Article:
Ellipses

Ellipses are probably among the top ten most common punctuation marks used in genre fiction. In many of the books that I’ve seen they indicate a trailing off, pause or falter in the character’s train of through or dialogue.

Example:          “I just thought … ”

“He said you might be amenable … ”

Easy enough. Just three little periods mushed together and voila. But no, it isn’t that simple. Depending on which site you hit up and the grammar guru they’ve consulted and footnoted, the rules seem to change. Sometimes there’s three and sometimes there’s four and sometimes there can never be four… Yada, yada, yada.

So to stop my head from exploding, I checked the first ten sites, compared their references and am now setting forth how I’ll use them in the future, not because I doubt the sources but because these make the most sense to me.

Since the ellipses replace a word or words it will be separated by a space on either side but not between the three periods

Example: “I wanted to be there but you know how it is. First, the kids, then the dishwasher acted up, and … .”

Since the ellipsis is also treated as a word, I find it suits my analytical brain to add a space before the final punctuation of the sentence.

This would hold true if you are using an ellipsis in more traditional writing such as in a quote to show an omission of word(s).

Quote: “We shall go on to the end, we shall fight in France, we shall fight on the seas and oceans, we shall fight with growing confidence and growing strength in the air, we shall defend our Island, whatever the cost may be, we shall fight on the beaches, we shall fight on the landing grounds and we shall fight in the fields and in the streets, we shall fight in the hills; we shall never surrender, … .”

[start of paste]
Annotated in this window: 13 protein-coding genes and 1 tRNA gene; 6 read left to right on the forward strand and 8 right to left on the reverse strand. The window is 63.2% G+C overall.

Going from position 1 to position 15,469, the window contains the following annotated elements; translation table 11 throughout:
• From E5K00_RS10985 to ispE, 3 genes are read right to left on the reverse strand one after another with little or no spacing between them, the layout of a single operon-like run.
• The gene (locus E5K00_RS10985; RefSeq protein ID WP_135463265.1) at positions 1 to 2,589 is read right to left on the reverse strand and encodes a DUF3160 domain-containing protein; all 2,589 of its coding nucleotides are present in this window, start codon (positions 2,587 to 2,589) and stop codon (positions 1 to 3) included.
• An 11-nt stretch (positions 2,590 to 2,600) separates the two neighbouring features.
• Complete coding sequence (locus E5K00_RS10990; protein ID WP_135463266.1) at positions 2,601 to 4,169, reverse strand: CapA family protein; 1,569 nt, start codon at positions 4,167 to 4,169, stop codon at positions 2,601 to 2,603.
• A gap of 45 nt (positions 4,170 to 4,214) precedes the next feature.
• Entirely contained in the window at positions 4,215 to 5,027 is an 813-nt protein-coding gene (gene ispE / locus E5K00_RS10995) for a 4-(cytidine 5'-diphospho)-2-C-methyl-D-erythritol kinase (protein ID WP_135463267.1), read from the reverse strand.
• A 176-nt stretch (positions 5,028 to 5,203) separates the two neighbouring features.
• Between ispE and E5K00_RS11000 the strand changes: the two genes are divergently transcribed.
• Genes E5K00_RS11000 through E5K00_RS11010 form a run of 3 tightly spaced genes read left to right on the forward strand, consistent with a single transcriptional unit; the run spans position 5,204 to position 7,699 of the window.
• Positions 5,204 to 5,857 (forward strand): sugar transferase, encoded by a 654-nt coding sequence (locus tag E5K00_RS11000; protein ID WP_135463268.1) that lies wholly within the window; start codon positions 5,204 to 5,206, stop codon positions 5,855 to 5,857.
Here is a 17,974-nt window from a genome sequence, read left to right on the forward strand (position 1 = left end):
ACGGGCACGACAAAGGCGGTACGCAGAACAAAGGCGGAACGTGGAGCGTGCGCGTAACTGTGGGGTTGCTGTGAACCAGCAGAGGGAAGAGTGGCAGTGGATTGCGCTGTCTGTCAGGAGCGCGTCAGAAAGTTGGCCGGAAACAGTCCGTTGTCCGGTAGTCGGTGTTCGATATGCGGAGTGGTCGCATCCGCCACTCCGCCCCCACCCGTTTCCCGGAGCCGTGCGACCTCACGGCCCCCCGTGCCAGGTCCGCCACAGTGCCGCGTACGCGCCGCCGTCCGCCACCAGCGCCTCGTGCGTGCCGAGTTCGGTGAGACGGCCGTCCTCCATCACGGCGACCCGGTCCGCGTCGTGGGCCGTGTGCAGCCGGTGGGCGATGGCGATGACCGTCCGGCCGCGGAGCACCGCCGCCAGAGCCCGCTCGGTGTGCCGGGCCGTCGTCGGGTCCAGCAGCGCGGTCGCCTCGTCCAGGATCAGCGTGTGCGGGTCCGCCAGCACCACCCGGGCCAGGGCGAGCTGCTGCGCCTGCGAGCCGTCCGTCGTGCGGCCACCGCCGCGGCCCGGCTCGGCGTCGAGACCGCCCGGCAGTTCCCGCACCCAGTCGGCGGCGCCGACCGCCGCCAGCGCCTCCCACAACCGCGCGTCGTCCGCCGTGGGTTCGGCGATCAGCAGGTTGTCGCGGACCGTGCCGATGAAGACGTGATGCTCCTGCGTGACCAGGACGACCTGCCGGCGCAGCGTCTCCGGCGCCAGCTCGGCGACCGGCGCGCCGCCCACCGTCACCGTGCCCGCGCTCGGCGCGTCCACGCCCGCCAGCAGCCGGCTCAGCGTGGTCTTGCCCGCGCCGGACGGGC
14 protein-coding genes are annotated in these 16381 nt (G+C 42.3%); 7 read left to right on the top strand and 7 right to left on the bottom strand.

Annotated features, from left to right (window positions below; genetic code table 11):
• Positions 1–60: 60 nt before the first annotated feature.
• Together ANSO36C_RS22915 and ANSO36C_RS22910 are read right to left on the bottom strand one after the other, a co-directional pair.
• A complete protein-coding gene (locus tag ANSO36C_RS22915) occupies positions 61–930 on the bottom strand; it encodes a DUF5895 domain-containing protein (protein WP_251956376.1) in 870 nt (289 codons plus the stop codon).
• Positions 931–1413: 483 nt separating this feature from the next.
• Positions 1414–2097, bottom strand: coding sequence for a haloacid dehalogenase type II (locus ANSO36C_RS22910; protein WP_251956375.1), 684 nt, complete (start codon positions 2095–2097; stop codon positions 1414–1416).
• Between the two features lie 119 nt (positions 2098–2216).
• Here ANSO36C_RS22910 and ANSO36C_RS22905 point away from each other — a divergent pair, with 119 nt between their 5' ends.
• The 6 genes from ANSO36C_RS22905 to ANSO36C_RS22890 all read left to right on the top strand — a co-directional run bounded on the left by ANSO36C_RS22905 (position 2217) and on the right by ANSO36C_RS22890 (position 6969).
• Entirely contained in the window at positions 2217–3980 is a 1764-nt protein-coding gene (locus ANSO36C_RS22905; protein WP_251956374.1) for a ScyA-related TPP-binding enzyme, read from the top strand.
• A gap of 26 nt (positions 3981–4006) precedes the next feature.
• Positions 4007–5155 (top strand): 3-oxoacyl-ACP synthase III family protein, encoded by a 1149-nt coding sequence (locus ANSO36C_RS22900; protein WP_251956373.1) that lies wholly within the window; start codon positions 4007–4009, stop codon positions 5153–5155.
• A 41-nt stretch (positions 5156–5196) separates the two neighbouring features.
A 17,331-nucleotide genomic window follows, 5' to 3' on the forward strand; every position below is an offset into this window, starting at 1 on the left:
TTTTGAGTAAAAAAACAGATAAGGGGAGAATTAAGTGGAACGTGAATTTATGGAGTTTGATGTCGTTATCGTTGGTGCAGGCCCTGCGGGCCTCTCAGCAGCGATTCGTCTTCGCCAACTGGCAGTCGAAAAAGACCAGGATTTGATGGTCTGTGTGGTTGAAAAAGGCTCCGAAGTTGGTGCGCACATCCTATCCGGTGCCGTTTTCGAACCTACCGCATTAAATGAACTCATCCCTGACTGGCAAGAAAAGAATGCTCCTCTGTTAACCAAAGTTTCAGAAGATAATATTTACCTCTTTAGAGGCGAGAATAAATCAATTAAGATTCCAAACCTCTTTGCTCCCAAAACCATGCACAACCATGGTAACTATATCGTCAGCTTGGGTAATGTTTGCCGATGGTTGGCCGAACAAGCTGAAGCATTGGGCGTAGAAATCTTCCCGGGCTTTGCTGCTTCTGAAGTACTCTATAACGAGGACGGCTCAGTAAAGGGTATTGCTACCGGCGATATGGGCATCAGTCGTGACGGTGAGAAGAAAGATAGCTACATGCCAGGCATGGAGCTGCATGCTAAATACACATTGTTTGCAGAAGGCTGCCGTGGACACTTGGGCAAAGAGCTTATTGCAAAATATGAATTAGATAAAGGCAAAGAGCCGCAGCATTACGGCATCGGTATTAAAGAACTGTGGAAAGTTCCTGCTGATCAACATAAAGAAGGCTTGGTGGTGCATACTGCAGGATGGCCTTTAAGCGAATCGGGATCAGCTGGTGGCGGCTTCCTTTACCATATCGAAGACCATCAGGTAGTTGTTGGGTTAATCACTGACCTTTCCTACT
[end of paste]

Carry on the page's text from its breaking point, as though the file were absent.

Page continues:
Shortened quote: “We shall go on to the end, … we shall never surrender, … .”

Sir Winston Churchill, June 4, 1940

It is important to note that it is unethical to change the meaning of the quote by using ellipses and the period at the end of the sentence ends the sentence and shouldn’t be confused with a four period ellipsis.

About Linda Andrews

Linda Andrews lives with her husband and three children in Phoenix, Arizona. When she announced to her family that her paranormal romance was to be published, her sister pronounce: "What else would she write? She’s never been normal." All kidding aside, writing has become a surprising passion. So just how did a scientist start to write paranormal romances? What other option is there when you’re married to romantic man and live in a haunted house? If you’ve enjoyed her stories or want to share your own paranormal experience feel free to email the author at www.lindaandrews.net She’d love to hear from you.
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